Alana Lynn, a morning co-host on country songs place 104.3 FM in Boise, Idaho, ended up being excited to play Little Big Town’s most recent single on her listeners. “Girl Crush, ” a robust ballad about a female envious of her ex-boyfriend’s new gf, seemed destined becoming popular.
“I want to taste her lips, yeah trigger they taste as you / I want to drown myself in a container of her perfume, ” vocalist Karen Fairchild sings. “i'd like the woman long blond hair, Needs her secret touch / Yeah cause maybe then, you’d desire me just as much. . . I Acquired a girl crush.”
Certain, it’s a provocative solution to describe jealousy. However when Lynn played the track from the environment, she didn’t anticipate that she would get furious telephone calls and emails accusing “Girl Crush” of “promoting the homosexual agenda” and threats to boycott the station. The past time she heard anywhere near this much outrage from listeners? “The Dixie Chicks’ President Bush opinions, ” Lynn recalls, referring to if the trio’s career imploded in 2003 after making vital statements in regards to the president.
Are you surprised because of the fury over Little Big Town — particularly great deal of thought’s an entire misrepresentation of these words? Lynn doesn’t play the track in the morning any longer after parents complained they didn’t wish their particular young ones hearing it. However it’s not only in Idaho: In current days, several radio stations from coast to coast were overwhelmed with similar grievances about “Girl Crush, ” forcing several to remove it of a frequent rotation. (Sample opinions heard by a Texas program manager: “You are simply promoting the gay agenda on your place and I also have always been switching the channel and not playing you again!!”)
Consequently, the track is mired in an arduous climb on the radio charts, and has now ignited a debate that is symbolic of this fraught state of nation radio.
There’s a deep chasm today between what’s preferred on nation radio — still the genre’s strongest platform — and exactly what fans are in reality buying: “Girl Crush” is #4 on iTunes, but lags at No. 33 in radio ratings. Even though nation songs sometimes appears as more progressive now — with specific lyrics about intercourse and casual marijuana usage — significant portions regarding the traditional market won't tolerate a song they also wrongly believe is mostly about a same-sex commitment.
Syndicated radio character Bobby Bones, just who hosts the nation’s most widely used country morning show, fumed about this topic to his scores of audience a week ago while Little Big Town was in the studio. “Is it irritating to you that listed here is your track — this is certainly the top ten vendors for months and months and weeks — and individuals in the radio are still afraid to relax and play it simply because they think it is a ‘lesbian tune?’” he asked. “It would drive me personally outrageous!”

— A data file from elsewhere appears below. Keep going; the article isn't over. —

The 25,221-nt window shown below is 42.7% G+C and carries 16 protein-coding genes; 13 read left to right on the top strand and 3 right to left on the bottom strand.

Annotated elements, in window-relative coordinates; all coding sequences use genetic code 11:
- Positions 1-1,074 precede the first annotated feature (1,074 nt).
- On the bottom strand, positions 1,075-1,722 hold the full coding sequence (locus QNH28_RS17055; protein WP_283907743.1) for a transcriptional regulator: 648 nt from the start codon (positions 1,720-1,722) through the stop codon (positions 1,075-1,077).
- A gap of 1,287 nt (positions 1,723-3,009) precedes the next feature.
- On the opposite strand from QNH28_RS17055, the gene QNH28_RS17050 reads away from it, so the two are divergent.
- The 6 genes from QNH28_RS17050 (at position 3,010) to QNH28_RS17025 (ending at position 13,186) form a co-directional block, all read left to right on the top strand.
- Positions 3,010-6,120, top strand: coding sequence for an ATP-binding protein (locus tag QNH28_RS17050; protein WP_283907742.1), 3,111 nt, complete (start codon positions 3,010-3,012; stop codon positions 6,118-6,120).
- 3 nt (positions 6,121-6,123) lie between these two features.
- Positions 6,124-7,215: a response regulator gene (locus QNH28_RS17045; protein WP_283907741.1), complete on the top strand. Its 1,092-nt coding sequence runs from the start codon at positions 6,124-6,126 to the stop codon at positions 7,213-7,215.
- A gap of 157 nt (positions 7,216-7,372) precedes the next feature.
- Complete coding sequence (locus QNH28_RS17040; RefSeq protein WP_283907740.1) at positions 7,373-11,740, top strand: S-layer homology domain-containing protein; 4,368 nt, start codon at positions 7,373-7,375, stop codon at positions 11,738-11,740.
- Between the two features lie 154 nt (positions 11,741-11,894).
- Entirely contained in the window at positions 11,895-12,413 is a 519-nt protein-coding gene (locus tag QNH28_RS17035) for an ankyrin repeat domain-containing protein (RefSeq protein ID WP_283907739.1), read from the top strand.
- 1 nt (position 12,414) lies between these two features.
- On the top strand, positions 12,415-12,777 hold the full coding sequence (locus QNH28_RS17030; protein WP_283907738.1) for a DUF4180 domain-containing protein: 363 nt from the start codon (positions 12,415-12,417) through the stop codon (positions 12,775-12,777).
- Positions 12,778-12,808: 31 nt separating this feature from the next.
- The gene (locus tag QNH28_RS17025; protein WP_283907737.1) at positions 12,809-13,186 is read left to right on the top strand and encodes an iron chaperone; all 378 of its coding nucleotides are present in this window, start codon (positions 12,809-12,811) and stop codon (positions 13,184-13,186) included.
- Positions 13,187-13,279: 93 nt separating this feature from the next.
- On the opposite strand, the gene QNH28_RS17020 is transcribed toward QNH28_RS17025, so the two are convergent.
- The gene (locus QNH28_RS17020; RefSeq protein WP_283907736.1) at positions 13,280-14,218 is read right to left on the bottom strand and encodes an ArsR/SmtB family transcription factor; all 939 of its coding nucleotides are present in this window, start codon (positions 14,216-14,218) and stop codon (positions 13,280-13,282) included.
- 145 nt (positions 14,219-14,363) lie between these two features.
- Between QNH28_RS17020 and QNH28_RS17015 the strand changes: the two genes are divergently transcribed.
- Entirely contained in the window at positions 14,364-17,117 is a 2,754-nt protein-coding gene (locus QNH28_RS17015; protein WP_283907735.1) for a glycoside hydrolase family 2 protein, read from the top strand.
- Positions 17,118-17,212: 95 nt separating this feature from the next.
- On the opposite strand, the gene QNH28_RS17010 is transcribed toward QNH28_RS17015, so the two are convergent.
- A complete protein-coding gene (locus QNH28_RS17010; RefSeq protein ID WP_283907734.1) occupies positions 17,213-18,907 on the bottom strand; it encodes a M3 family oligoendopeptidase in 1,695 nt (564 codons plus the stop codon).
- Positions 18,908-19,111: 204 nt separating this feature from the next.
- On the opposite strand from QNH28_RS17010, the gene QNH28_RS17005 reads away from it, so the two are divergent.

The group conformed. “simply the fact that we’re nonetheless speaking about that, number 1, there’s so many difficulties with that whole concern, ” Fairchild stated.
“It shouldn’t also matter if it is a lesbian song, is the initial thing, ” Bones added. Though, of course, that has actually proven to matter. Take a look at Kacey Musgraves and “Follow Your Arrow, ” the track referencing same-sex kissing that racked up awards and product sales but struggled to find a radio market. Even in 2015, the niche is still a taboo in genre.
an anonymous Texas program manager, who blogged a long post concerning the tune for songs web log for Country Record, is irritated that audience refuse to acknowledge the real meaning behind the words. “Country music fans, please try to have an open head about songs you will be hearing regarding the radio these days if you don’t like them, that’s good, ” the manager composed. “But don’t not like them for the wrong close-minded explanations.”
The backlash is disheartening the Grammy-winning musical organization, which has been delighted by positive lover reaction and sales figures (“Girl Crush” is offering about 25, 000 copies weekly) but disappointed because of the radio effect. Fairchild remembers whenever she and other team user Kimberly Schlapman initially heard the tune, penned by veteran Nashville songwriters Liz Rose, Lori McKenna and Hillary Lindsey. At Rose’s house during a “girls’ writers day, ” Fairchild and Schlapman paid attention to the songwriter trio perform the tune — and instantly clicked it up for Little Big Town’s after that album.